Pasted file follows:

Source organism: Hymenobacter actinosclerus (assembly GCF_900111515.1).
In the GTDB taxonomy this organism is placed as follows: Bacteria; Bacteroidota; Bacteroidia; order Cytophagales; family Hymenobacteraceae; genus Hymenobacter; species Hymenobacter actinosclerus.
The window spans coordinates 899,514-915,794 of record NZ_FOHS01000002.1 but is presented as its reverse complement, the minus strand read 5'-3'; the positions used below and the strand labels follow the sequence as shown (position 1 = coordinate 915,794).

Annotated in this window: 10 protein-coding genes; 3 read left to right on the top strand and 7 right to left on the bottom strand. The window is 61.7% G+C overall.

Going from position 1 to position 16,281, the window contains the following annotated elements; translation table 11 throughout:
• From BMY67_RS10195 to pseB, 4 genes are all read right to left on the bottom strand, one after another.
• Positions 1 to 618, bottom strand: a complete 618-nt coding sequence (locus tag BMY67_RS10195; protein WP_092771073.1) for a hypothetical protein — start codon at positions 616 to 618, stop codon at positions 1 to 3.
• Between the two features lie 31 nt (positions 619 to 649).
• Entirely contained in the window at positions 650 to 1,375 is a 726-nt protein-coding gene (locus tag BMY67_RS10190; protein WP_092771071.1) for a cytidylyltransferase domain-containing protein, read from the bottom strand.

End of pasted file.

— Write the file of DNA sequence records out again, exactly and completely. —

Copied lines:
Source organism: Hymenobacter actinosclerus (assembly GCF_900111515.1).
In the GTDB taxonomy this organism is placed as follows: Bacteria; Bacteroidota; Bacteroidia; order Cytophagales; family Hymenobacteraceae; genus Hymenobacter; species Hymenobacter actinosclerus.
The window spans coordinates 899,514-915,794 of record NZ_FOHS01000002.1 but is presented as its reverse complement, the minus strand read 5'-3'; the positions used below and the strand labels follow the sequence as shown (position 1 = coordinate 915,794).

Annotated in this window: 10 protein-coding genes; 3 read left to right on the top strand and 7 right to left on the bottom strand. The window is 61.7% G+C overall.

Going from position 1 to position 16,281, the window contains the following annotated elements; translation table 11 throughout:
• From BMY67_RS10195 to pseB, 4 genes are all read right to left on the bottom strand, one after another.
• Positions 1 to 618, bottom strand: a complete 618-nt coding sequence (locus tag BMY67_RS10195; protein WP_092771073.1) for a hypothetical protein — start codon at positions 616 to 618, stop codon at positions 1 to 3.
• Between the two features lie 31 nt (positions 619 to 649).
• Entirely contained in the window at positions 650 to 1,375 is a 726-nt protein-coding gene (locus tag BMY67_RS10190; protein WP_092771071.1) for a cytidylyltransferase domain-containing protein, read from the bottom strand.